In fact, The New Penguin is organized by topic, not by author. Both of these examples come from the section titled “Ennobling Interchange: Man and Nature”; there are also “Narratives of Love,” “Romantic Hallmarks,” and nine more. Naturally, it is impossible to make these rubrics consistent—Wordsworth’s sonnet on Toussaint L’Ouverture and Shelley’s “England in 1819” appear under “Protest and Politics,” not “The Romantic Sonnet.” Worse, it becomes impossible to see how Byron, for instance, developed from brooding rebel to mocking satirist, and how this development expresses an inner truth about the limitations of Romanticism. Instead, we have a static Byron writing to set topics assigned by the Zeitgeist—“Romantic Solitude,” “Poets in Relationship,” and so on.

In all these ways, The New Penguin, no less than The New Oxford, works to redefine the way we read the poetry of the past. Both are witnesses to the pervasive historicism of literary studies: a disinclination to believe that the past and the present can converse on equal, intimate terms. Of course, the poetry of two hundred years ago can tell us something about the state of society, or the intellectual preoccupations, of two hundred years ago; but this is not its most important function. The best poets offer what Matthew Arnold called, in an often ridiculed but never superseded phrase, a “criticism of life”: a subtle and comprehensive perception, expressed in form and language as well as idea and argument, of life as it appeared to one particular mind. To encounter a poet’s mind, there is no substitute for reading as much of his work as possible, preferably in the order it was written. That is what poetry anthologies are for, and what these particular anthologies refuse to do.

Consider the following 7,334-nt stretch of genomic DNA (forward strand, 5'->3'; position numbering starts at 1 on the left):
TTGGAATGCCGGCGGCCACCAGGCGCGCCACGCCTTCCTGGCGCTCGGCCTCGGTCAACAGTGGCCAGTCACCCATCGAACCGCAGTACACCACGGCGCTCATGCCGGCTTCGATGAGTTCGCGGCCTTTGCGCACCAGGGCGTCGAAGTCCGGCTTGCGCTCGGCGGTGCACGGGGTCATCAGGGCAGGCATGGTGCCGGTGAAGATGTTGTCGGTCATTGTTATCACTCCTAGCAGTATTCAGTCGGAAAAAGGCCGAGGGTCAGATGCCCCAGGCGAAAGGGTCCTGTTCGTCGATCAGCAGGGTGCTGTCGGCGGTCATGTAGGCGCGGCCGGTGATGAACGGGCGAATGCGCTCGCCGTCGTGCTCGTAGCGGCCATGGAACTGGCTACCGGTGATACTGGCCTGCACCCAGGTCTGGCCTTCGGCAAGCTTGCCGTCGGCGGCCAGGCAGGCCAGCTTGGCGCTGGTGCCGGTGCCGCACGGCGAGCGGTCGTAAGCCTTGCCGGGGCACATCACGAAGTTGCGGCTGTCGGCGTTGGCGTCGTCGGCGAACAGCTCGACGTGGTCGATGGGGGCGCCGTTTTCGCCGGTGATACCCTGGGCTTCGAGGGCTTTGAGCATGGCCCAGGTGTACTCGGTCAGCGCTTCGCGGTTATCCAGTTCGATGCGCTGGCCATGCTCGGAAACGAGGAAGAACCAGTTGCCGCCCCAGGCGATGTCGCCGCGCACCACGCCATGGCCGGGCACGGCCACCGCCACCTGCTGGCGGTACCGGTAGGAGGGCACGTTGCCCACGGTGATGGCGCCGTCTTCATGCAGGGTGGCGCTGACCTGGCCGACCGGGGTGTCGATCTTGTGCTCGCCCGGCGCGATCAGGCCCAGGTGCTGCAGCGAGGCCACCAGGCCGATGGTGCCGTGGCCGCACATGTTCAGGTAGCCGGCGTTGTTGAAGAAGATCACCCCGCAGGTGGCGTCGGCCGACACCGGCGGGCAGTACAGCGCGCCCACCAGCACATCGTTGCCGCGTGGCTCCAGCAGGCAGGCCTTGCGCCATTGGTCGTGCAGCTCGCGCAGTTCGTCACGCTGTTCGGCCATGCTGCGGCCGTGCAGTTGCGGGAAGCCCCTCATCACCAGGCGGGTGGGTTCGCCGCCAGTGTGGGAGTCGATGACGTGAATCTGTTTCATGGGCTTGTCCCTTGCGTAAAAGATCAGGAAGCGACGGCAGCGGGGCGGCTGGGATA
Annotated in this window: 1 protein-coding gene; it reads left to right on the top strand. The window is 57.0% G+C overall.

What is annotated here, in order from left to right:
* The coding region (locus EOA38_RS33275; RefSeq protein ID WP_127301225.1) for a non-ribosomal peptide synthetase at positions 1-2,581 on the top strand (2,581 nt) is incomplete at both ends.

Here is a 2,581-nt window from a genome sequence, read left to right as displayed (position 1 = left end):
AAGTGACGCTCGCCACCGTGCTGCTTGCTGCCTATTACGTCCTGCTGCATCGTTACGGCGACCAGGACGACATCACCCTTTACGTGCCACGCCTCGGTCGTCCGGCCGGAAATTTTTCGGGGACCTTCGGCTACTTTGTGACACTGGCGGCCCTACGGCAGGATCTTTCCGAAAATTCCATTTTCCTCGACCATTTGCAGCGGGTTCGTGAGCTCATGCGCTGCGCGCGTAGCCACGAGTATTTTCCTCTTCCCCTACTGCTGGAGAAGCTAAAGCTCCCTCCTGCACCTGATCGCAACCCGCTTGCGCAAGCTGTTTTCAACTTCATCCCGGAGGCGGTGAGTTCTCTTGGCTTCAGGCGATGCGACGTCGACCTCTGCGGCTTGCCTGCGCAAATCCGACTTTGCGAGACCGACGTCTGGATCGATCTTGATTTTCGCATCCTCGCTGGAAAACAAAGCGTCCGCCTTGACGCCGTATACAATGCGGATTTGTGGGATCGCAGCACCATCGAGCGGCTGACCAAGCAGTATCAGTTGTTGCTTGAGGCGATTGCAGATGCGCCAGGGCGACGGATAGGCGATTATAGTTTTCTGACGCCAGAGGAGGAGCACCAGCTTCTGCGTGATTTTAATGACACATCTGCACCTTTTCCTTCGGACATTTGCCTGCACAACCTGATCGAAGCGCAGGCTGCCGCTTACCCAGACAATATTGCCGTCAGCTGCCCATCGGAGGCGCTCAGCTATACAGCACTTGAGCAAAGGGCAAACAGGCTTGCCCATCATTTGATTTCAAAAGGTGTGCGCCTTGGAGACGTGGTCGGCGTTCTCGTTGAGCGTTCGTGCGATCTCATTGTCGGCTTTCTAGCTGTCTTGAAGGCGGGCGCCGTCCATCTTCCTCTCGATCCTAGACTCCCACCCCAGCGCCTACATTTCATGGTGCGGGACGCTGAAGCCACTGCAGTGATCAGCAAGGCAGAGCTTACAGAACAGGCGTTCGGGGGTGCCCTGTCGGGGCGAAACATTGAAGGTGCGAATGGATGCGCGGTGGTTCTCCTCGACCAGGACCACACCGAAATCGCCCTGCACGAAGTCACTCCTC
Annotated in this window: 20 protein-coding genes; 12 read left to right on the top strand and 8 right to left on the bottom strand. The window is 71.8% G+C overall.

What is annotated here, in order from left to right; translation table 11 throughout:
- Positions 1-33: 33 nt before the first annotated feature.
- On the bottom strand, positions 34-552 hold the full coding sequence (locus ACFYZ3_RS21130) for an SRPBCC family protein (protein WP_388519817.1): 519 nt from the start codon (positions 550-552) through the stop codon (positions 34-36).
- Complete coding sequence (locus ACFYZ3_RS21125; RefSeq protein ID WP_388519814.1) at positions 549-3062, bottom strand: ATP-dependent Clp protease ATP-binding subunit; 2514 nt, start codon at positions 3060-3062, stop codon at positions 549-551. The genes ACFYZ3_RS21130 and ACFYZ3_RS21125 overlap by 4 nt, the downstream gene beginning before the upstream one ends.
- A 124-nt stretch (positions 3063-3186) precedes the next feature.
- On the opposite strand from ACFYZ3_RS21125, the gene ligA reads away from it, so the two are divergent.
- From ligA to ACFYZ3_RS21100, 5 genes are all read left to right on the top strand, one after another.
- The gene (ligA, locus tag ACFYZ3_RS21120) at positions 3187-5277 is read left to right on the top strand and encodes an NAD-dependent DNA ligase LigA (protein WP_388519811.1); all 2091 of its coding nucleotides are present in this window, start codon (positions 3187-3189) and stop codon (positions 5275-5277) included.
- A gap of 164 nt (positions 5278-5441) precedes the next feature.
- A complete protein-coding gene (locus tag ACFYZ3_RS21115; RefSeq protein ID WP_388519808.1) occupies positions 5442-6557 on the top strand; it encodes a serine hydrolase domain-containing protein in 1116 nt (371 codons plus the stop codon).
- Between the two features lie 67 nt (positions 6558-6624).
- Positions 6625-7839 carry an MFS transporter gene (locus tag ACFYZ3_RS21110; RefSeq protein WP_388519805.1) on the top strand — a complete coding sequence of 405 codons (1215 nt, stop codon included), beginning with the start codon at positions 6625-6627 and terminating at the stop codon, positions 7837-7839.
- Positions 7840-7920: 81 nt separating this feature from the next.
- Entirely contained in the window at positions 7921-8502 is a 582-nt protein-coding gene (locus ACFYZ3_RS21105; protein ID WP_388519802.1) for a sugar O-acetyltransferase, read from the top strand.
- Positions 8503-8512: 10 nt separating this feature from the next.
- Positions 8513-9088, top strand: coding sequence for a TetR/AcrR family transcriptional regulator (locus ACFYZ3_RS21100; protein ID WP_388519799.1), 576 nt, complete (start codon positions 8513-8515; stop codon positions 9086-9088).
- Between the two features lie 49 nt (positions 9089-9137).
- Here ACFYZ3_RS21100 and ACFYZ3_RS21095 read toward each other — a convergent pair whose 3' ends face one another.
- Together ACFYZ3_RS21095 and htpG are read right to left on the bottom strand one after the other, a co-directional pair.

The coincidental appearance of anthologies from the eighteenth century and the Romantic period, in particular, should be the occasion for fruitful debate and revaluation. Much of what is worst in contemporary poetry can be laid to the account of an etiolated Romanticism, which Modernism—as Randall Jarrell understood—did not so much repudiate as radicalize. There is the Romantic narcissism which makes the poet’s every feeling sacred; there is the Romantic Platonism which leads to an ever-more-abstruse pursuit of the absolute; and there is the Romantic esotericism which leads to disregard for the reader.

Of course, there has been and will be great poetry that is confessional, metaphysical, and obscure. But at present, these are not so much convictions as reflexes of our poetry, part of an unexamined notion of what poetry can and cannot do. The best remedy for this situation is to read Pope, Swift, and Johnson—poets whose intelligence, urbanity, and formal mastery the art today sorely lacks. (Shelley’s “Stanzas Written in Dejection” and Swift’s “Verses on the Death of Dr. Swift” are both classic poems of self-pity, but the throbbing emotionalism of the former seems childish next to the ironic bitterness of the latter.) For today’s poets, and for the readers and students who constitute their audience, the most fruitful way to approach the poetry of the past remains Palgrave’s: to search out “the best . . . and none besides the best.”

This article originally appeared in The New Criterion, Volume 22 Number 11
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https://newcriterion.com//issues/2004/7/the-lessons-of-palgrave